Fort Risban

Calais, France

The existence of the Fort Risban was first mentioned when it was besieged by the English in November 1346. Edward III of England's troops, finding the defences of Calais impenetrable, decided to erect a small fort to prevent any supplies reaching the town by sea, with a view to starving the inhabitants into submission. Under the English occupation the wooden tower was replaced by a stone structure, the Stone Tower, after 1400 renamed Lancaster Tower, a name often given to the fort itself.

Fort Risban was used by the English forces until 1558 when Calais was restored to France. In 1596, the fort was captured by the Spanish until May 1598 when it was returned to the French following the Treaty of Vervins. It was rebuilt in 1640. Vauban, who visited the fort some time in the 1680s, described it as 'a home for owls, and place to hold the Sabbath' rather than a fortification and let the fortress be altered. In the 19th century the Engineers Corps altered it again. The sea-fortress was dismantled in 1908 but fortified again during World War II when it served as an air raid shelter.

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Details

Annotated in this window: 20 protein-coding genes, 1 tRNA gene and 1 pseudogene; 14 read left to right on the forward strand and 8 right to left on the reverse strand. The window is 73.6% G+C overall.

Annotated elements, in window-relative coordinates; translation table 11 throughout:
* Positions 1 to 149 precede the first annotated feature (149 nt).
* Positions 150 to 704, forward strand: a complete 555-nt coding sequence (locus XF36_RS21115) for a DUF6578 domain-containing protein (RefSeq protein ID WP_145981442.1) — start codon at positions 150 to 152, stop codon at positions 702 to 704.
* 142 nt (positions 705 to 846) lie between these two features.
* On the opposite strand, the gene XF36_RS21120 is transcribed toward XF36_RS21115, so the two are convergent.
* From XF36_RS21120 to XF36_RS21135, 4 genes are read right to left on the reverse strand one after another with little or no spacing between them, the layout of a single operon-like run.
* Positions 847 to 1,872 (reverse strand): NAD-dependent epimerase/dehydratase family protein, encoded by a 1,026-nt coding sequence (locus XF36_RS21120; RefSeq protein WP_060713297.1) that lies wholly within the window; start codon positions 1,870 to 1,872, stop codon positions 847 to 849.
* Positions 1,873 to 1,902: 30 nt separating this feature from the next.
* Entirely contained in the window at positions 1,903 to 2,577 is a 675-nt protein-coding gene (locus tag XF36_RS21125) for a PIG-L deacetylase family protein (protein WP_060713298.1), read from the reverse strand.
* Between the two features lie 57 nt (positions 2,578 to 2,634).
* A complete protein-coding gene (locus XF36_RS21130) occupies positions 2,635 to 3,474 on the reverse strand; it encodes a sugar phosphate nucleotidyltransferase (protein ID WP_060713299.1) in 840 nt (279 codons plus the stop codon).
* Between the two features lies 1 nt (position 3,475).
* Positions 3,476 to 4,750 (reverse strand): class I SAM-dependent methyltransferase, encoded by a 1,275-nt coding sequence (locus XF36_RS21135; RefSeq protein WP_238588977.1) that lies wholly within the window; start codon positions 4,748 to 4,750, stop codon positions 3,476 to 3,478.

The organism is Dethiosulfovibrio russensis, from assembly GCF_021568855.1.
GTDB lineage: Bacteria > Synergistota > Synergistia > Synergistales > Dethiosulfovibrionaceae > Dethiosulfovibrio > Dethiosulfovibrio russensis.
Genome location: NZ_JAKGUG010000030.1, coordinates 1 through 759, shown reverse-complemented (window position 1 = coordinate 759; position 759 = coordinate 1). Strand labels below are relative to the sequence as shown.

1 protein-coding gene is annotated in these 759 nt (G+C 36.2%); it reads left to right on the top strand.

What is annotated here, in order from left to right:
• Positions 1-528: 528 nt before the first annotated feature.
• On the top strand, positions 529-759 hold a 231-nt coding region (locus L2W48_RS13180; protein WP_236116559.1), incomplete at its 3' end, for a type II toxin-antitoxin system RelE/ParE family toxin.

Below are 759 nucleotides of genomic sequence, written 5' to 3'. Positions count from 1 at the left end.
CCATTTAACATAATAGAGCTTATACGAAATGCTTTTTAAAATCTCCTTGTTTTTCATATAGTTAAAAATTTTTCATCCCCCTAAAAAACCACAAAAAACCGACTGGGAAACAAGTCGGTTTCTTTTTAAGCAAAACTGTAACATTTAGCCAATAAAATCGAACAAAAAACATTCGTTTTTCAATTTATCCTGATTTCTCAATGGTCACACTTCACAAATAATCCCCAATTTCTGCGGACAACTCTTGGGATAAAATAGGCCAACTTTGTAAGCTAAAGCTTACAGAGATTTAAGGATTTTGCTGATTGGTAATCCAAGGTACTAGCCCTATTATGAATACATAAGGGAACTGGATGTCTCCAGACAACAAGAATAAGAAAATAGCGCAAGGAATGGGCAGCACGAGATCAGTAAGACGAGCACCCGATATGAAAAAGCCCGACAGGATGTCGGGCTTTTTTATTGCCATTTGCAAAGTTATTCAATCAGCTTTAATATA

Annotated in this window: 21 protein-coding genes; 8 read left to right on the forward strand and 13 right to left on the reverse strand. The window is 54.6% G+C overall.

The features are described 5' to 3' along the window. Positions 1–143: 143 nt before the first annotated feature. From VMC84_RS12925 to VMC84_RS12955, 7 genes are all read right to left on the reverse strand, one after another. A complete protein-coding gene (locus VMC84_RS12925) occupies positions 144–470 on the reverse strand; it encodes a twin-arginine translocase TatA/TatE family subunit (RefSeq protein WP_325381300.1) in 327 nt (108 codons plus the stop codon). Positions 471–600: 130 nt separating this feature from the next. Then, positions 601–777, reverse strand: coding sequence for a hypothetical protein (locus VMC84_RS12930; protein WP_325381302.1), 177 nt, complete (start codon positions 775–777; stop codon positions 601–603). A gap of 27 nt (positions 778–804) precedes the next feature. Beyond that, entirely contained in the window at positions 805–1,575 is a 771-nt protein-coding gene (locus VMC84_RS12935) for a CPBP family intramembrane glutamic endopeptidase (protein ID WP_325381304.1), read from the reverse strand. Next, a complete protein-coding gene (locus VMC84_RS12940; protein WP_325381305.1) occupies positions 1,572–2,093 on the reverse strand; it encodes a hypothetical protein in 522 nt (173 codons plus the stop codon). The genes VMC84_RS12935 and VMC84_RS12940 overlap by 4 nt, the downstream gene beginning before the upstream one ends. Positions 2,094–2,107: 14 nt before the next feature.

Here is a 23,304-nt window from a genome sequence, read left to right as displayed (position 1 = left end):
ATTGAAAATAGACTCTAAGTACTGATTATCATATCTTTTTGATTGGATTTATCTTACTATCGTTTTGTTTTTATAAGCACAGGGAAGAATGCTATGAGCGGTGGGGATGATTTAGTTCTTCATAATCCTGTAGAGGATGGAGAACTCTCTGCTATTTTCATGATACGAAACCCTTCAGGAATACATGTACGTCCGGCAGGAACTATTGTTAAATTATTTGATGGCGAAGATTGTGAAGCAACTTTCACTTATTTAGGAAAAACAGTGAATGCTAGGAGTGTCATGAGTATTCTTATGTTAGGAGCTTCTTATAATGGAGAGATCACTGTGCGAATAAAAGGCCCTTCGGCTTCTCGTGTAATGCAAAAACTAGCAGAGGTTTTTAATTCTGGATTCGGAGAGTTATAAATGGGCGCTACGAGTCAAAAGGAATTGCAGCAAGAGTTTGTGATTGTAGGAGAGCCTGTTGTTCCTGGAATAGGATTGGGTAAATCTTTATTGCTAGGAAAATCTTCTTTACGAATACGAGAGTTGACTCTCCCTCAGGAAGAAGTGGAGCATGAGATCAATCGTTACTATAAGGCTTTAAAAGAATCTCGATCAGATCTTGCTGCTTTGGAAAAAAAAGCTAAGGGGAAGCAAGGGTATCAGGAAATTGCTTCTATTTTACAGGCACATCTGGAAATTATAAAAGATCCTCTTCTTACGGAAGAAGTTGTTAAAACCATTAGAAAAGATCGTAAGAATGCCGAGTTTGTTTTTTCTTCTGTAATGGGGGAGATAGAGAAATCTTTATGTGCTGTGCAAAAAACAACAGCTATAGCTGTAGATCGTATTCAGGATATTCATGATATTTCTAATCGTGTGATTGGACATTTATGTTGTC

Founded: 15th century
Category: Castles and fortifications in France
Historical period: Valois Dynasty and Hundred Year's War (France)

Rating

3.8/5 (based on Google user reviews)

User Reviews

Avalon Kef (6 years ago)
Magnifique site historique des anciennes guerres à Calais à proximité de la mer.
laurent lenoir (6 years ago)
Magnifique vue sur le port et sur les falaises anglaises par beau temps. Fort qui remonte à son origine à la présence anglaise.
Kam Ben (6 years ago)
Cool
Matthias Hartmann (6 years ago)
its ok for a promenade but nothing spectecular. inside a football and hockey field.
Jay Turner (8 years ago)
Dangerous and full of migrants when I went.
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